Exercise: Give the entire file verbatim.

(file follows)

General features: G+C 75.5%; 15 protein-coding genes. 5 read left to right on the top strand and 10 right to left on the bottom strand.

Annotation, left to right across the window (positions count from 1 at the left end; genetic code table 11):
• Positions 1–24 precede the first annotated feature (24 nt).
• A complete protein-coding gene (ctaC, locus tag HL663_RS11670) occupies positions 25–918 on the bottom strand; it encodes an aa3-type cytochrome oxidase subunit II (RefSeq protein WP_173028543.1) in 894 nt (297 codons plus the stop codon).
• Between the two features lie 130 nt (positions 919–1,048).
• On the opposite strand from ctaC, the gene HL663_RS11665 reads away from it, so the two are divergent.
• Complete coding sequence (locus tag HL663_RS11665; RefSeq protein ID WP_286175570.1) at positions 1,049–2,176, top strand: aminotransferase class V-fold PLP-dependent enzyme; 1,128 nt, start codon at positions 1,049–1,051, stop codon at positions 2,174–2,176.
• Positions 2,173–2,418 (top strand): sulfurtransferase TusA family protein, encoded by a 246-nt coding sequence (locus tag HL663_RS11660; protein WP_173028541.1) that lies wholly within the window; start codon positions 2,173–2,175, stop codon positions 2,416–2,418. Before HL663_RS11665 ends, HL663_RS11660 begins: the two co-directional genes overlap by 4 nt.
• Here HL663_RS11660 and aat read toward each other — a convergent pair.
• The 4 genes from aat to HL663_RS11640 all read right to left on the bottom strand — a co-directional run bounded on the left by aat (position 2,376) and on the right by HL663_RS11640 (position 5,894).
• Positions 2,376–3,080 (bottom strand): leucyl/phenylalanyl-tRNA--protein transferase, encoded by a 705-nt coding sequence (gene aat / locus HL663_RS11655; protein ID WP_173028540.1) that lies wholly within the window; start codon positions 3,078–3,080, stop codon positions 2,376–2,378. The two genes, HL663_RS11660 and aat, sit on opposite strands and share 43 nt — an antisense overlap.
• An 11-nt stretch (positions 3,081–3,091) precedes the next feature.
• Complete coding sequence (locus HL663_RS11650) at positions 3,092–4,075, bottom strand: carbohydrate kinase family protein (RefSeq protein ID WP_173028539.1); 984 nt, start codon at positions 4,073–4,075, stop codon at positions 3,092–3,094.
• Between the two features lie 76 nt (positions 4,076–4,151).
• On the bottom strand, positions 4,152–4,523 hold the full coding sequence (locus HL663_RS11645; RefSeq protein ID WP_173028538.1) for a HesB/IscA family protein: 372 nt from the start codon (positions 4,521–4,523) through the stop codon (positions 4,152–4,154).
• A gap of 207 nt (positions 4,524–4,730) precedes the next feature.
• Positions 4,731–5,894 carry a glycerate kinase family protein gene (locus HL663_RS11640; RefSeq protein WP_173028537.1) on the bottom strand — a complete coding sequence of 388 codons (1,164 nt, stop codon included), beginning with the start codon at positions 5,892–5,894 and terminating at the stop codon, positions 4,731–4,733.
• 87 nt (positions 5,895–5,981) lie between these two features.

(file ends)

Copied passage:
General features: G+C 75.5%; 15 protein-coding genes. 5 read left to right on the top strand and 10 right to left on the bottom strand.

Annotation, left to right across the window (positions count from 1 at the left end; genetic code table 11):
• Positions 1–24 precede the first annotated feature (24 nt).
• A complete protein-coding gene (ctaC, locus tag HL663_RS11670) occupies positions 25–918 on the bottom strand; it encodes an aa3-type cytochrome oxidase subunit II (RefSeq protein WP_173028543.1) in 894 nt (297 codons plus the stop codon).
• Between the two features lie 130 nt (positions 919–1,048).
• On the opposite strand from ctaC, the gene HL663_RS11665 reads away from it, so the two are divergent.
• Complete coding sequence (locus tag HL663_RS11665; RefSeq protein ID WP_286175570.1) at positions 1,049–2,176, top strand: aminotransferase class V-fold PLP-dependent enzyme; 1,128 nt, start codon at positions 1,049–1,051, stop codon at positions 2,174–2,176.
• Positions 2,173–2,418 (top strand): sulfurtransferase TusA family protein, encoded by a 246-nt coding sequence (locus tag HL663_RS11660; protein WP_173028541.1) that lies wholly within the window; start codon positions 2,173–2,175, stop codon positions 2,416–2,418. Before HL663_RS11665 ends, HL663_RS11660 begins: the two co-directional genes overlap by 4 nt.
• Here HL663_RS11660 and aat read toward each other — a convergent pair.
• The 4 genes from aat to HL663_RS11640 all read right to left on the bottom strand — a co-directional run bounded on the left by aat (position 2,376) and on the right by HL663_RS11640 (position 5,894).
• Positions 2,376–3,080 (bottom strand): leucyl/phenylalanyl-tRNA--protein transferase, encoded by a 705-nt coding sequence (gene aat / locus HL663_RS11655; protein ID WP_173028540.1) that lies wholly within the window; start codon positions 3,078–3,080, stop codon positions 2,376–2,378. The two genes, HL663_RS11660 and aat, sit on opposite strands and share 43 nt — an antisense overlap.
• An 11-nt stretch (positions 3,081–3,091) precedes the next feature.
• Complete coding sequence (locus HL663_RS11650) at positions 3,092–4,075, bottom strand: carbohydrate kinase family protein (RefSeq protein ID WP_173028539.1); 984 nt, start codon at positions 4,073–4,075, stop codon at positions 3,092–3,094.
• Between the two features lie 76 nt (positions 4,076–4,151).
• On the bottom strand, positions 4,152–4,523 hold the full coding sequence (locus HL663_RS11645; RefSeq protein ID WP_173028538.1) for a HesB/IscA family protein: 372 nt from the start codon (positions 4,521–4,523) through the stop codon (positions 4,152–4,154).
• A gap of 207 nt (positions 4,524–4,730) precedes the next feature.
• Positions 4,731–5,894 carry a glycerate kinase family protein gene (locus HL663_RS11640; RefSeq protein WP_173028537.1) on the bottom strand — a complete coding sequence of 388 codons (1,164 nt, stop codon included), beginning with the start codon at positions 5,892–5,894 and terminating at the stop codon, positions 4,731–4,733.
• 87 nt (positions 5,895–5,981) lie between these two features.